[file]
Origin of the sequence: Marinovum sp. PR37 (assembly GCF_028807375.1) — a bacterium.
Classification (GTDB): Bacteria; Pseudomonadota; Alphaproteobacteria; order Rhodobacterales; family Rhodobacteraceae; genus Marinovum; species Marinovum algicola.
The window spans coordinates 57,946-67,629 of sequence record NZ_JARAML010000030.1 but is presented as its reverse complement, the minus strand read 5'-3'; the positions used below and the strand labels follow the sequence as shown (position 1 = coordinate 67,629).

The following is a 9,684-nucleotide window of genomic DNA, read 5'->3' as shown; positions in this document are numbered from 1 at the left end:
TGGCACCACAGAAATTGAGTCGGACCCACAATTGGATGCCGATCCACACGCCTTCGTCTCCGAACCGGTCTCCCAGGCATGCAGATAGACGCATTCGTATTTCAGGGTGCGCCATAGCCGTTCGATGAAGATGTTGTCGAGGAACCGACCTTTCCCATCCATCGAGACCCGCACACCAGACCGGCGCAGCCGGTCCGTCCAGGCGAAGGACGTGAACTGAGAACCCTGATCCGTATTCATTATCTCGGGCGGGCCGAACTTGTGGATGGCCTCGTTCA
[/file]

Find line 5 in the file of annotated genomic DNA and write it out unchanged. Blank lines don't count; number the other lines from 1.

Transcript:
TGGCACCACAGAAATTGAGTCGGACCCACAATTGGATGCCGATCCACACGCCTTCGTCTCCGAACCGGTCTCCCAGGCATGCAGATAGACGCATTCGTATTTCAGGGTGCGCCATAGCCGTTCGATGAAGATGTTGTCGAGGAACCGACCTTTCCCATCCATCGAGACCCGCACACCAGACCGGCGCAGCCGGTCCGTCCAGGCGAAGGACGTGAACTGAGAACCCTGATCCGTATTCATTATCTCGGGCGGGCCGAACTTGTGGATGGCCTCGTTCA